Global Haiku • Fall 2014
Dr. Randy Brooks

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Alexandra Wilson

Creepy Haiku

The Most Wonderful Time
of the Year

Allie Wilson is a BFA Theatrical Design and Production Major. She loves using her imagination and hopes to get paid one day for simply dreaming up fun ideas. In her spare time she loves to read, novels more so than plays. She also is very close to her family and they also inspire a lot of her writing. Overall, Allie loves to be creative and so she is excited to share some of her favorite haiku she has written this semester.

Wishes and Reality

Alexandra Wilson


I am a dreamer at heart and I go to Walt Disney World A LOT so most of this haiku was inspired by those experiences. However, there is not always happiness and sunshine and dreamers with their wishes and fantasy. My haiku collection explores what I long for, what could happen or be, and also what actually is realistic and happening in the world. I hope you enjoy these haiku as much as I have enjoyed writing them.


Reader's Introduction

As I read Allie Wilson's haiku, I noticed a unique quality. Even though her haiku vary in feeling from dark to wishful, they all have a common aspect. She takes common everyday things and translates them to elegant haiku. Each haiku points at an aspect of human lives that everyone has encountered. Be it the scary movies that you watch with your friends to that love in your life. I think that it is this aspect of her haiku that make them so unique. It makes reading haiku so much more enjoyable when you understand where the author is coming from. My two favorite talk about love, or at least that is my interpretation of them, the first:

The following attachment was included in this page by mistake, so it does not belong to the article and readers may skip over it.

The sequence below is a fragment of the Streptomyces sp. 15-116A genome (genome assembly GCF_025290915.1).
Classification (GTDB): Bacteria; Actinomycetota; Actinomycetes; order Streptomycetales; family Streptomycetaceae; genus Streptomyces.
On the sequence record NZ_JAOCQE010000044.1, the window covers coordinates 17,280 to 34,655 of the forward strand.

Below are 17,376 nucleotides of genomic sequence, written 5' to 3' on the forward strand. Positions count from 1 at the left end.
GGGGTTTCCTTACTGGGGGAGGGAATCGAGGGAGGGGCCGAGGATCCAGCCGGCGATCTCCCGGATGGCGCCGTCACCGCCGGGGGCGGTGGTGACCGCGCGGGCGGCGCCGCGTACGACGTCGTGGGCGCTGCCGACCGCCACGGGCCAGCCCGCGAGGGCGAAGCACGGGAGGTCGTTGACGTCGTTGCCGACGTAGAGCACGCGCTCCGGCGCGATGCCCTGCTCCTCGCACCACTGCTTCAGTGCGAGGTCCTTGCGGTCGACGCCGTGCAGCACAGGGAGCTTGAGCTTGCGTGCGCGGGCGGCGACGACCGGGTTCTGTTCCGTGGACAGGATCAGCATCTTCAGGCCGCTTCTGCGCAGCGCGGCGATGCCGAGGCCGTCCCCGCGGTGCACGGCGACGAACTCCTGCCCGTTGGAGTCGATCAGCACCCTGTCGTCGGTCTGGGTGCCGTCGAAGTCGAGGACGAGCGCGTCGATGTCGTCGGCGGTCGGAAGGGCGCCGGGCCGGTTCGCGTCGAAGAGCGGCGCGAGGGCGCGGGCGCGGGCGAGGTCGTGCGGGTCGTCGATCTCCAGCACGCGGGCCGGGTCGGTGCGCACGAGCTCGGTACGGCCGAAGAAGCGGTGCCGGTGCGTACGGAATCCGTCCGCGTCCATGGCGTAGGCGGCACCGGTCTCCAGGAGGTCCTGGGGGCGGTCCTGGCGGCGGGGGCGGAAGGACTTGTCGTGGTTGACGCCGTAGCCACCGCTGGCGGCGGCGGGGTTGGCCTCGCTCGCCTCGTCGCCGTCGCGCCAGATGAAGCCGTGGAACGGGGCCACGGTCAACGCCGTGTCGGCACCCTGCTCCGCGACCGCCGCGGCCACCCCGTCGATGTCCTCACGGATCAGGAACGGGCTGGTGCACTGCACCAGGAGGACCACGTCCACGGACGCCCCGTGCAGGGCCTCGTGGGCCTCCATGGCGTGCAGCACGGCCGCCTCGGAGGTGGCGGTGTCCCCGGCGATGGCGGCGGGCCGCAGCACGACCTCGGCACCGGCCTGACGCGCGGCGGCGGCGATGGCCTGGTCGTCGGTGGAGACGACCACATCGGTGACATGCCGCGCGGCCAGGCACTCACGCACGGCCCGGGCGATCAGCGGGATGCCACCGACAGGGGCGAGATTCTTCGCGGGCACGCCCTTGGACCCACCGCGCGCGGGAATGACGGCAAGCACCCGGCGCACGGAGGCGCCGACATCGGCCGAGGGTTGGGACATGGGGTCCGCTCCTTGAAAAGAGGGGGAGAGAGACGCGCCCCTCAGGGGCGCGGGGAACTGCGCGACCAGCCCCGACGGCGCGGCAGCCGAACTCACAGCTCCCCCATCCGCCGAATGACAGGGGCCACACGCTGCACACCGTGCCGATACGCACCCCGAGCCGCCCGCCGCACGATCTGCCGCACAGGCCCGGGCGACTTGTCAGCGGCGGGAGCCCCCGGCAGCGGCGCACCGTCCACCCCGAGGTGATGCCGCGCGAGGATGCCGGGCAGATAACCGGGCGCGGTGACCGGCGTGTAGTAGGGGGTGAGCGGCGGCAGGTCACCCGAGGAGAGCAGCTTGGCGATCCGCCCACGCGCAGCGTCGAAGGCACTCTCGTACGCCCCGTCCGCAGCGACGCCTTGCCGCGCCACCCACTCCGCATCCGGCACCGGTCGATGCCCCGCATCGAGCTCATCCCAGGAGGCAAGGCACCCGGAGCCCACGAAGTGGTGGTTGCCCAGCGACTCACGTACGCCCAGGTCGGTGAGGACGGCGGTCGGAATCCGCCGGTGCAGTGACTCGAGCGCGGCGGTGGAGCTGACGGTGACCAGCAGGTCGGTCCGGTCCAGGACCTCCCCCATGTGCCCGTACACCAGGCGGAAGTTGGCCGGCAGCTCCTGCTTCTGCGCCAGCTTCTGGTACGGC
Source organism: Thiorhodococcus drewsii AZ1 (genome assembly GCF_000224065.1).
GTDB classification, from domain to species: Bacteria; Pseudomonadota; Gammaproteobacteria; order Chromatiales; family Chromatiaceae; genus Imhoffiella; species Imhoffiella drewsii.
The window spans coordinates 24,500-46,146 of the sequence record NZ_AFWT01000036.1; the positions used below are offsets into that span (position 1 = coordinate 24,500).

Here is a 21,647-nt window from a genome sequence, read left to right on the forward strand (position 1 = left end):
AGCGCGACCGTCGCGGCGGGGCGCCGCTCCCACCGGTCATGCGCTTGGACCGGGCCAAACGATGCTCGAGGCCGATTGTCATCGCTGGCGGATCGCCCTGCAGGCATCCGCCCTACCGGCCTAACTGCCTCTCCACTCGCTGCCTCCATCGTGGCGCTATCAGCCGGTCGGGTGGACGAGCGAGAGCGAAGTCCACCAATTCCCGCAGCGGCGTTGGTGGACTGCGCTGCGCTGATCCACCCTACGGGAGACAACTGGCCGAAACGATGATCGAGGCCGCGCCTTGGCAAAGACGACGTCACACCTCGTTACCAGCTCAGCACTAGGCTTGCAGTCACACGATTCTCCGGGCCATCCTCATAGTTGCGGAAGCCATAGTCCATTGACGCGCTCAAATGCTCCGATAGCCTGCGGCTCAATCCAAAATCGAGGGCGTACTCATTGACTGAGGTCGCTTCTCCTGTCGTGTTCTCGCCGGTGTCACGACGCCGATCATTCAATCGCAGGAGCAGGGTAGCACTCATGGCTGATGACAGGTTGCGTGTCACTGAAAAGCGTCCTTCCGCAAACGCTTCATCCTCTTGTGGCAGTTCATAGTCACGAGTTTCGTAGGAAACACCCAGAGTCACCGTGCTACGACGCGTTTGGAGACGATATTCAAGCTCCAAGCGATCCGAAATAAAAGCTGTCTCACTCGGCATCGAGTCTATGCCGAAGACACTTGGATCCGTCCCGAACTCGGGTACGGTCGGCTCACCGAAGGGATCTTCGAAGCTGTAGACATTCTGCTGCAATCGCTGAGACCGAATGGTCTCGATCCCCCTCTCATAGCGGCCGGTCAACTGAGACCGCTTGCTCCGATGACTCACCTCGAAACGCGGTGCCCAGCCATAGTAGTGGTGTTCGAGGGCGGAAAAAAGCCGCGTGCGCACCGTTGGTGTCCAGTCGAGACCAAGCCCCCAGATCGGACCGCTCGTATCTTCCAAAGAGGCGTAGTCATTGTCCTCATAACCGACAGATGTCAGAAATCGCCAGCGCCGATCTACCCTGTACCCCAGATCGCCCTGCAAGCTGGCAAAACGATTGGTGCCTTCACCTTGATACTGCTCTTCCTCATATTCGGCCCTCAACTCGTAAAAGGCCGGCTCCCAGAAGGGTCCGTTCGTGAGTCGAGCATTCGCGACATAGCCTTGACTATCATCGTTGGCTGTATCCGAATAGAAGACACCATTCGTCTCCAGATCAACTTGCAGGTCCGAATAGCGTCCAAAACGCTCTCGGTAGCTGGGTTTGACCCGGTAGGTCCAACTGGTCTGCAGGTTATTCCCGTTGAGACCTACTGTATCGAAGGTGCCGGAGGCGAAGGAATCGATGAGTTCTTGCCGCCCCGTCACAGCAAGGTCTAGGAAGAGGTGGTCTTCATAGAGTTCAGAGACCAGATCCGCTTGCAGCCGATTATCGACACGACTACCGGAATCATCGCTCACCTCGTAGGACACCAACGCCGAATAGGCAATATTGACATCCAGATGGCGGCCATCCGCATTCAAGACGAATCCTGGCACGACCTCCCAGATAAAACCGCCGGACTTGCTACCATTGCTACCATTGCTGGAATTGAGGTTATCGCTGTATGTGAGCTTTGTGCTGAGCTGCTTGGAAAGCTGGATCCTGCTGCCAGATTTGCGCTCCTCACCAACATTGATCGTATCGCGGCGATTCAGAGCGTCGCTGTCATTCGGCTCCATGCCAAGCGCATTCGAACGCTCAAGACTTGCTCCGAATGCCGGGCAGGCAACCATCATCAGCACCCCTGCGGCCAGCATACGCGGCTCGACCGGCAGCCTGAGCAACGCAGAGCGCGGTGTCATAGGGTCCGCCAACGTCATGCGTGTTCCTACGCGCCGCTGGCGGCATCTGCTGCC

hands clutch
one more time
goodbye love

This haiku is one of my favorites because it can be both happy and sad. At first I took it as a sad thing, lovers that have to part and never hope to see each other again, but there's also the possibility that they are parting only for a short time which makes it happier. This transitions well to my second favorite:

warm fire
empty chairs
burnt memories

This one seems like it can be taken with the first because if they were forced apart, you would want to do everything that you could to block out those memories. It is this unity that makes her poems enjoyable. They are not just a bunch of poems that were written at different times. They tell a kind of story. Overall Allie Wilson's haiku are a unique take on the realities of life that every person faces.

~Abigail Greider

a house on a hill
. . . 100 years vacant
a figure at the window

bright lights
cool evening breeze

red couch
New York City
there for you

grumpy cat
not just an animal
but a role model

the shining
a maze
of questions

marshmallow all over
I wipe the sticky mess
on his coat

small bonfire
quiet conversation
welcomed into the family

family outing
takes 45 minutes
to get out the door

blue skies
spring in a dress
and in my step

make a wish
to never grow up
and dream forever

© 2014, Randy Brooks • Millikin University
All rights returned to authors upon publication.